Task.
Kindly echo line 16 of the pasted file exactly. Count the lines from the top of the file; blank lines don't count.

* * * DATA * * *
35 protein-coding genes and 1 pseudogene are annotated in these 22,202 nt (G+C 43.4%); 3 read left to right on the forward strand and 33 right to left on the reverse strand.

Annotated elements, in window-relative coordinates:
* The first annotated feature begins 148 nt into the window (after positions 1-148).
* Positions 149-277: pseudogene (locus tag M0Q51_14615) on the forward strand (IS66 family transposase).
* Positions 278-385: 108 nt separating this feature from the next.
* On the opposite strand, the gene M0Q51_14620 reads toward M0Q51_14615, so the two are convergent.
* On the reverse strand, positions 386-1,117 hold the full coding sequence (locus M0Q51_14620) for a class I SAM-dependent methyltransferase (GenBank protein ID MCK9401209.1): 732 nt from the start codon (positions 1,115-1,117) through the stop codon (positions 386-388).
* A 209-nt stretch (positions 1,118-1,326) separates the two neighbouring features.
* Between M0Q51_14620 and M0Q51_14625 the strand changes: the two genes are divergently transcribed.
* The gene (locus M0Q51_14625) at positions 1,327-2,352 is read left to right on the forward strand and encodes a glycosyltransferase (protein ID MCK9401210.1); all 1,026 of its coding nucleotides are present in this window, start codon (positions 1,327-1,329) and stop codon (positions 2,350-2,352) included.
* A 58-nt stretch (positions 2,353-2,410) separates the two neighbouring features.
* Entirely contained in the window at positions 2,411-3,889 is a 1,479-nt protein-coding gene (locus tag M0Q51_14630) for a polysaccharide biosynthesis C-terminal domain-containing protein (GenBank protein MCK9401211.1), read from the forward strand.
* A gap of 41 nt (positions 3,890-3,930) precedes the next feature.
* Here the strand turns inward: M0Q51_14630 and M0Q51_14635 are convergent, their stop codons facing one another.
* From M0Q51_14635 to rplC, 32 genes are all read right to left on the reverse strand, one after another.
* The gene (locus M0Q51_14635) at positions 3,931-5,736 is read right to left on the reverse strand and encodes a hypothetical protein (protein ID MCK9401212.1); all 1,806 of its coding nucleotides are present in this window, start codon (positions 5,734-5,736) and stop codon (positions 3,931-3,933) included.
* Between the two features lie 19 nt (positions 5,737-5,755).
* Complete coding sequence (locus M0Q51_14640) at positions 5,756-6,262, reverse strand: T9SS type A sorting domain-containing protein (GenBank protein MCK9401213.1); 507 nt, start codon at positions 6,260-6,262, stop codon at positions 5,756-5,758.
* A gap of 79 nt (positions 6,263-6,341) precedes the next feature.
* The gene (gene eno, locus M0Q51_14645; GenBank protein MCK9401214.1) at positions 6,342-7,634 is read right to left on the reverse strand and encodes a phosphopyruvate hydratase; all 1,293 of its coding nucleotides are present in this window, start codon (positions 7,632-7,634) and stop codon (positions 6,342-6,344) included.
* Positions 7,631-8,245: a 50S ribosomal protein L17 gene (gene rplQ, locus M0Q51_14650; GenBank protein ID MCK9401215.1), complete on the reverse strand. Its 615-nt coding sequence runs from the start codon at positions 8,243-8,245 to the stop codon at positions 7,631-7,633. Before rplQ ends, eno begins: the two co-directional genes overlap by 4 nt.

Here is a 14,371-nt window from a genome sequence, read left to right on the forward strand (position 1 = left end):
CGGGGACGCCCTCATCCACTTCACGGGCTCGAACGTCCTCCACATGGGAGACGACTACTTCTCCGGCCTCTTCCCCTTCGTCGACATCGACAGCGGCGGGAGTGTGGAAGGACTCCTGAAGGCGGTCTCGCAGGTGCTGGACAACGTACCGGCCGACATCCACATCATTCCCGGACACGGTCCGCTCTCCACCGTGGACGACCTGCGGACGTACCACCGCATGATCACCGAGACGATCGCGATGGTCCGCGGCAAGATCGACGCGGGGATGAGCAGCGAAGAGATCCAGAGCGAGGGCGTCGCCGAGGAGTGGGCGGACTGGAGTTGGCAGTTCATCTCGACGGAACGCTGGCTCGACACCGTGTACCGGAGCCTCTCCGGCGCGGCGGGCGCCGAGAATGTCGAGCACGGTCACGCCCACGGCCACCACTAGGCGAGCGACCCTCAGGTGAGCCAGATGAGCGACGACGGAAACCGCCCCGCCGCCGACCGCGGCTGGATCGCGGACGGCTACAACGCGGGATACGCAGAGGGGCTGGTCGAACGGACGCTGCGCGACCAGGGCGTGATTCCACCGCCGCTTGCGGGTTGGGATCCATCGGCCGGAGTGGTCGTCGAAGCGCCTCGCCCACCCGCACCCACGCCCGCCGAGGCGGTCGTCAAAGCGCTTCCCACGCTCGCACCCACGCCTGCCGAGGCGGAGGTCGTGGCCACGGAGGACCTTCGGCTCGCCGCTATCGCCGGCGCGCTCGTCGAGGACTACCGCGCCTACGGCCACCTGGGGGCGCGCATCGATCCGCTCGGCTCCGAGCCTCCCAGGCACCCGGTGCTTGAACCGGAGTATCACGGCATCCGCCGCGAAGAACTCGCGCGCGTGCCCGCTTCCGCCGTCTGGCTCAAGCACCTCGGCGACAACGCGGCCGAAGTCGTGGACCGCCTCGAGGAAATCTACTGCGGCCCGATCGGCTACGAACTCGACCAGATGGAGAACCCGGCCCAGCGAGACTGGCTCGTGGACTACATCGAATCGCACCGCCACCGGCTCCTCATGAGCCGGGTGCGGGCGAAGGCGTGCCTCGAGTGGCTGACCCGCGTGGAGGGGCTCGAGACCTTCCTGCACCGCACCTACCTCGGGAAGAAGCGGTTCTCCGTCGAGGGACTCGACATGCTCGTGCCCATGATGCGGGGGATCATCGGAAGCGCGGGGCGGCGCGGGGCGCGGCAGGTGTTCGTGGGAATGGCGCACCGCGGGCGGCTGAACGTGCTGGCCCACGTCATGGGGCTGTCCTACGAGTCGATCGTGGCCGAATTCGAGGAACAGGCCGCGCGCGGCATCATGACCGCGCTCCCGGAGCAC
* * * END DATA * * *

* The gene (locus M0Q51_14635) at positions 3,931-5,736 is read right to left on the reverse strand and encodes a hypothetical protein (protein ID MCK9401212.1); all 1,806 of its coding nucleotides are present in this window, start codon (positions 5,734-5,736) and stop codon (positions 3,931-3,933) included.